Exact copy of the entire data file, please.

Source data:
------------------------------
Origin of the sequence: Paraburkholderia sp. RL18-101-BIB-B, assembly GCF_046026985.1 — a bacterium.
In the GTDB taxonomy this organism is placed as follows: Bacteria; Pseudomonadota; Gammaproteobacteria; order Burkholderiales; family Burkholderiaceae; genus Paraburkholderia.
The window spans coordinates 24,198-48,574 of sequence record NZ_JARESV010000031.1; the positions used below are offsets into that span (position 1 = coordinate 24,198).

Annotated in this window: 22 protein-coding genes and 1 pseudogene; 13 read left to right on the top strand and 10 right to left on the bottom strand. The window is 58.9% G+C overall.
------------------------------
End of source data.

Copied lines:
Origin of the sequence: Paraburkholderia sp. RL18-101-BIB-B, assembly GCF_046026985.1 — a bacterium.
In the GTDB taxonomy this organism is placed as follows: Bacteria; Pseudomonadota; Gammaproteobacteria; order Burkholderiales; family Burkholderiaceae; genus Paraburkholderia.
The window spans coordinates 24,198-48,574 of sequence record NZ_JARESV010000031.1; the positions used below are offsets into that span (position 1 = coordinate 24,198).

Annotated in this window: 22 protein-coding genes and 1 pseudogene; 13 read left to right on the top strand and 10 right to left on the bottom strand. The window is 58.9% G+C overall.